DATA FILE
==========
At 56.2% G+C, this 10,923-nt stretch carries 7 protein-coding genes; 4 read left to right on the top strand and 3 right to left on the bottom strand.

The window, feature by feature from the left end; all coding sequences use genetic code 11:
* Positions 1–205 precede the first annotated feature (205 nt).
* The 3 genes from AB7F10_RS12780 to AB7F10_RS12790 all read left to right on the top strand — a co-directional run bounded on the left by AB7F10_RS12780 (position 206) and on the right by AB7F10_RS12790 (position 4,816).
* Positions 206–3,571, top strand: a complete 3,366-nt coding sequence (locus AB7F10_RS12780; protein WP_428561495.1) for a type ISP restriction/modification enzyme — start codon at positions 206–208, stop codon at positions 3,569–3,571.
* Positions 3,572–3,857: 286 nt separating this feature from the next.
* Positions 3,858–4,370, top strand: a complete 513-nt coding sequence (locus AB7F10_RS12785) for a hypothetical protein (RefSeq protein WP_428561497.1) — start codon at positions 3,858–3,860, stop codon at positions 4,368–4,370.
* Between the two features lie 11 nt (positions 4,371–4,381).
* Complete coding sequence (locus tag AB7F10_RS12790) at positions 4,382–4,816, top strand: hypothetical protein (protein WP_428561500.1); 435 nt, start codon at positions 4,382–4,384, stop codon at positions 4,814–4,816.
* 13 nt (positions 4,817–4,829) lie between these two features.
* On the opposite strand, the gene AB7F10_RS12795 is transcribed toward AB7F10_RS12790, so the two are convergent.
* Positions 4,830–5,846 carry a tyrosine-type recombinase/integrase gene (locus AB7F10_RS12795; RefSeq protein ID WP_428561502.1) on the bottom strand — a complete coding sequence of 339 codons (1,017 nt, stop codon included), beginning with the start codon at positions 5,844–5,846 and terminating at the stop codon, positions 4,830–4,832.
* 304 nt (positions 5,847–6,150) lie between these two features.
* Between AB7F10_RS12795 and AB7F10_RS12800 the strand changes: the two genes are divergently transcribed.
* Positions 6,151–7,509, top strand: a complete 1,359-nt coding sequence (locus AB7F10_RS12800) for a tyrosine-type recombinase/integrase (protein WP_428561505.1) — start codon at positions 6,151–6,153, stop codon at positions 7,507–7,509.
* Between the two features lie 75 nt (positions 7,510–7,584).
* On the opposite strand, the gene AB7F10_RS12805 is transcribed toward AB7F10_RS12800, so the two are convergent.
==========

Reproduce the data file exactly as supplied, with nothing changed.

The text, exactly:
At 56.2% G+C, this 10,923-nt stretch carries 7 protein-coding genes; 4 read left to right on the top strand and 3 right to left on the bottom strand.

The window, feature by feature from the left end; all coding sequences use genetic code 11:
* Positions 1–205 precede the first annotated feature (205 nt).
* The 3 genes from AB7F10_RS12780 to AB7F10_RS12790 all read left to right on the top strand — a co-directional run bounded on the left by AB7F10_RS12780 (position 206) and on the right by AB7F10_RS12790 (position 4,816).
* Positions 206–3,571, top strand: a complete 3,366-nt coding sequence (locus AB7F10_RS12780; protein WP_428561495.1) for a type ISP restriction/modification enzyme — start codon at positions 206–208, stop codon at positions 3,569–3,571.
* Positions 3,572–3,857: 286 nt separating this feature from the next.
* Positions 3,858–4,370, top strand: a complete 513-nt coding sequence (locus AB7F10_RS12785) for a hypothetical protein (RefSeq protein WP_428561497.1) — start codon at positions 3,858–3,860, stop codon at positions 4,368–4,370.
* Between the two features lie 11 nt (positions 4,371–4,381).
* Complete coding sequence (locus tag AB7F10_RS12790) at positions 4,382–4,816, top strand: hypothetical protein (protein WP_428561500.1); 435 nt, start codon at positions 4,382–4,384, stop codon at positions 4,814–4,816.
* 13 nt (positions 4,817–4,829) lie between these two features.
* On the opposite strand, the gene AB7F10_RS12795 is transcribed toward AB7F10_RS12790, so the two are convergent.
* Positions 4,830–5,846 carry a tyrosine-type recombinase/integrase gene (locus AB7F10_RS12795; RefSeq protein ID WP_428561502.1) on the bottom strand — a complete coding sequence of 339 codons (1,017 nt, stop codon included), beginning with the start codon at positions 5,844–5,846 and terminating at the stop codon, positions 4,830–4,832.
* 304 nt (positions 5,847–6,150) lie between these two features.
* Between AB7F10_RS12795 and AB7F10_RS12800 the strand changes: the two genes are divergently transcribed.
* Positions 6,151–7,509, top strand: a complete 1,359-nt coding sequence (locus AB7F10_RS12800) for a tyrosine-type recombinase/integrase (protein WP_428561505.1) — start codon at positions 6,151–6,153, stop codon at positions 7,507–7,509.
* Between the two features lie 75 nt (positions 7,510–7,584).
* On the opposite strand, the gene AB7F10_RS12805 is transcribed toward AB7F10_RS12800, so the two are convergent.